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Norwegian archeologists using radar discover buried Viking ship

This marks the first time a Viking ship burial has been excavated in almost 100 years.

Gael Cooper
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Gael Cooper
2 min read

Norwegian archaeologists have discovered a Viking burial site, complete with a long-buried, 62-foot-long Viking ship. The find was revealed in a study published Wednesday in the journal Antiquity. The site is located in Gjellestad, which is home to the Jell Mound, one of the largest Iron Age burial mounds in Scandinavia. In addition to the previously unknown Viking ship burial, the area may include a feast hall, farmhouse and some kind of religious structure.

The scientist didn't have to dig up the site; instead, they used ground-penetrating radar to map the underground features.

"The site seems to have belonged to the very top echelon of the Iron Age elite of the area, and would have been a focal point for the exertion of political and social control of the region," Lars Gustavsen, lead study author, said in a press release.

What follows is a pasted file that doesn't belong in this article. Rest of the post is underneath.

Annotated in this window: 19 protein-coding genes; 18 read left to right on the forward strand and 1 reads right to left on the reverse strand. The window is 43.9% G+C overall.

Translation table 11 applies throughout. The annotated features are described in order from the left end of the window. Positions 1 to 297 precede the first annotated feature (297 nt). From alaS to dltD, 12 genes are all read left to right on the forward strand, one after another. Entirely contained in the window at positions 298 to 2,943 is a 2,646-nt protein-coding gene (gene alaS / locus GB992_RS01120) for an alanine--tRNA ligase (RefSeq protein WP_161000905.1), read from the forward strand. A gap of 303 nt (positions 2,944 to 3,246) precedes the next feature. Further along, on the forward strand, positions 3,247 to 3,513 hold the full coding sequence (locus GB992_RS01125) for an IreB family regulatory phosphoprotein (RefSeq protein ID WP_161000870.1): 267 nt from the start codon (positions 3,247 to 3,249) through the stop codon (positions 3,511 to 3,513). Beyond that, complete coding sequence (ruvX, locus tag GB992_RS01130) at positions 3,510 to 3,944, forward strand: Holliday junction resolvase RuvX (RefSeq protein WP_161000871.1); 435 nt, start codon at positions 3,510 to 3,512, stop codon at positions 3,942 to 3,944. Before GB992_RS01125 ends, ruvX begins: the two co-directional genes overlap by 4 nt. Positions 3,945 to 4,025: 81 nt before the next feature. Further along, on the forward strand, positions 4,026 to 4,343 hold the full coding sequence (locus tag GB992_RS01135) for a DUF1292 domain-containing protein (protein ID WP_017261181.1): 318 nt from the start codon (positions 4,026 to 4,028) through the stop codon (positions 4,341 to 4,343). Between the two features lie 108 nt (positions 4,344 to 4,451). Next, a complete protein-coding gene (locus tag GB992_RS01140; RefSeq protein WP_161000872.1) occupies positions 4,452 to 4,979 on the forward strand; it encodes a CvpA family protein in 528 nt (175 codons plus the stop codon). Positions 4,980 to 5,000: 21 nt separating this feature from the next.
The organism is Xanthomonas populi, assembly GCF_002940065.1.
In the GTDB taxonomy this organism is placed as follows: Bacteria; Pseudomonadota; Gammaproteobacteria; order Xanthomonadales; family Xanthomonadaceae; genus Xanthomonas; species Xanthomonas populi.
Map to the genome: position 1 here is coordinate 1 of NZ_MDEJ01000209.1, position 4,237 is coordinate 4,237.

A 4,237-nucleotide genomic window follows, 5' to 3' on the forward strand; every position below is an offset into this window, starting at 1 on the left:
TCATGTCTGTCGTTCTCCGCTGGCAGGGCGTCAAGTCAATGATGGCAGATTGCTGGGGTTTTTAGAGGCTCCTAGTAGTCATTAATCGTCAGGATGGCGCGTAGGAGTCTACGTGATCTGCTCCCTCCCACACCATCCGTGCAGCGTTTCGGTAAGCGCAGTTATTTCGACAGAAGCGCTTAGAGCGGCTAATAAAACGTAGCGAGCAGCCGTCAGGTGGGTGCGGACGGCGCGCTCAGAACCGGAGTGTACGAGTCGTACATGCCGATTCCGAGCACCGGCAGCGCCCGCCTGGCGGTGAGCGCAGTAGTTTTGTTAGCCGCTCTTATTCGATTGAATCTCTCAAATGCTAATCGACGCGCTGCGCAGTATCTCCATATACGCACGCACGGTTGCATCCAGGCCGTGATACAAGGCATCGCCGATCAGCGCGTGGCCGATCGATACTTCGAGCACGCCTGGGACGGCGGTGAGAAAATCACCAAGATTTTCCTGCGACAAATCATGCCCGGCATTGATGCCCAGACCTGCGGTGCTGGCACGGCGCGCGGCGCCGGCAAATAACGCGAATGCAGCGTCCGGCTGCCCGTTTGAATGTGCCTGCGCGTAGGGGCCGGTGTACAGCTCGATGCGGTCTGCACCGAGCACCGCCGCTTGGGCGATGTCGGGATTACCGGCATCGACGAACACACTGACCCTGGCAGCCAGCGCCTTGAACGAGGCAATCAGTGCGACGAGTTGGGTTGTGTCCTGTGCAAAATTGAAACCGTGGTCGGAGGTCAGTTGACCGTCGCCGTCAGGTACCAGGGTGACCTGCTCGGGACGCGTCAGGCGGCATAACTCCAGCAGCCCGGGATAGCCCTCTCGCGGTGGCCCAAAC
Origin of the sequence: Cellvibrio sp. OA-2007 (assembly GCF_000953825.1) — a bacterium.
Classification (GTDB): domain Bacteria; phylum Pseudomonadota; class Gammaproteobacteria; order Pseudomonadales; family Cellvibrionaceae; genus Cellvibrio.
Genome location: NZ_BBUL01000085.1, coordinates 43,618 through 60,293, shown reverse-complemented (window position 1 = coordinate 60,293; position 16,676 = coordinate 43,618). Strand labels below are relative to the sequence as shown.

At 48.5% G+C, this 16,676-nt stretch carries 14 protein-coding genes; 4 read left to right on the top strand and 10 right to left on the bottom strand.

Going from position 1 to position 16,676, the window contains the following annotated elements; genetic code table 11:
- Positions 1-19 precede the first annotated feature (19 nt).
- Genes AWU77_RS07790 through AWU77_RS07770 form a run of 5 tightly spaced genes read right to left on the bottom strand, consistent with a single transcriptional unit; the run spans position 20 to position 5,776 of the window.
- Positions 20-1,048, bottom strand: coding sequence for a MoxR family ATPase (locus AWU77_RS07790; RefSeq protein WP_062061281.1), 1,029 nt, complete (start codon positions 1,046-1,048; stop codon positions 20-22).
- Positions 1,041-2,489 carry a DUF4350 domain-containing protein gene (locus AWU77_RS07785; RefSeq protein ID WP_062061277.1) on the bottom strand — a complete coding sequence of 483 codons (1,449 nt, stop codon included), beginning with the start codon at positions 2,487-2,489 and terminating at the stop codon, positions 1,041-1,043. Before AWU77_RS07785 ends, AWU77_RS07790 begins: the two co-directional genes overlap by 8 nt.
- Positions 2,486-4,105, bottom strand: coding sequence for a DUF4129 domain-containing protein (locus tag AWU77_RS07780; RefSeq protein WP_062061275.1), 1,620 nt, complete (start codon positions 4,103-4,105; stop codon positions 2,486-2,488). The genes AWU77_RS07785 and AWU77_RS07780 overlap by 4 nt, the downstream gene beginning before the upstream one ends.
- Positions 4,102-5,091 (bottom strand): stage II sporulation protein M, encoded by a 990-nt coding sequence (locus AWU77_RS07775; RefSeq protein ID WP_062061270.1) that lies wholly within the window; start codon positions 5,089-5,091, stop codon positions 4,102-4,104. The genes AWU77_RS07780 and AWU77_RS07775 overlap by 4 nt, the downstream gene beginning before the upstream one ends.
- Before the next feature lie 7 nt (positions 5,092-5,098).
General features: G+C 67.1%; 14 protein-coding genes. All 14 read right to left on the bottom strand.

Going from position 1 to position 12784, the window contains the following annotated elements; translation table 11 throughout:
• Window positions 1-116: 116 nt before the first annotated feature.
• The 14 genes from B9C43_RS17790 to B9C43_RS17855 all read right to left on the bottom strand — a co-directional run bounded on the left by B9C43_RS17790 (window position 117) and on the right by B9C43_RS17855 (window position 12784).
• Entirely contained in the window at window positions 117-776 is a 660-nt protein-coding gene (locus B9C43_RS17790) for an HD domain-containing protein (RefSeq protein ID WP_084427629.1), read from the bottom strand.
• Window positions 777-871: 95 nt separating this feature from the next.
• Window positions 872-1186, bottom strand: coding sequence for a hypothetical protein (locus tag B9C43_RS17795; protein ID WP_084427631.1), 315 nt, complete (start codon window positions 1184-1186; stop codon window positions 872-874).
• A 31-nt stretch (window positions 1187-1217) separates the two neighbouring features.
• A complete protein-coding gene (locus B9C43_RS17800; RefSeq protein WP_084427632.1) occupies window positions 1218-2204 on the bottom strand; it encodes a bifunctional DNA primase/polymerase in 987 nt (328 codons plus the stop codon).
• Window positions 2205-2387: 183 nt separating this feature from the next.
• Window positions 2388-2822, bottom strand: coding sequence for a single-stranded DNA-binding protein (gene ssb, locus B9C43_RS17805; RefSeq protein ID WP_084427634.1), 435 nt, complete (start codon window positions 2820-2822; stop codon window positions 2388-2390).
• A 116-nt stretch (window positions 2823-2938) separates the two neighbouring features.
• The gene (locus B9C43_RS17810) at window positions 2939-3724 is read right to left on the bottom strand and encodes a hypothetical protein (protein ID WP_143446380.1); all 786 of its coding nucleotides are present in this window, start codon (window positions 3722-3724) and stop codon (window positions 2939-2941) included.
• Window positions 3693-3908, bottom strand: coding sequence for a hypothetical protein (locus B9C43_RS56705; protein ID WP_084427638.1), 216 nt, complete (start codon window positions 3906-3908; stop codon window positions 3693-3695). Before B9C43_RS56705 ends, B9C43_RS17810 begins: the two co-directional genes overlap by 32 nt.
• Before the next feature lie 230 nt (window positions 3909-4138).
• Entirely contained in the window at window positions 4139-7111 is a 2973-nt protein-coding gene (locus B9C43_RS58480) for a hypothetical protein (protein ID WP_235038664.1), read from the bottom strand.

Researchers say the site has its origins in an ordinary mound cemetery, which was later transformed into a high-status cemetery represented by monumental burial mounds, hall buildings and the ship burial. The archaeologists classified the site as "high-status" after finding objects including a gold pendant. A tweet from the journal notes that similar pendants were common in burials from AD 1-400.

"Test excavations have been conducted and a full excavation of the ship burial is underway," the journal said in another tweet. "This is the first time a Viking ship burial has been excavated in almost 100 years, offering a chance to do it with modern scientific techniques."

Buried about 4.6 feet (1.4 meters) underground, the boat is about 62 feet (18.8 meters) long.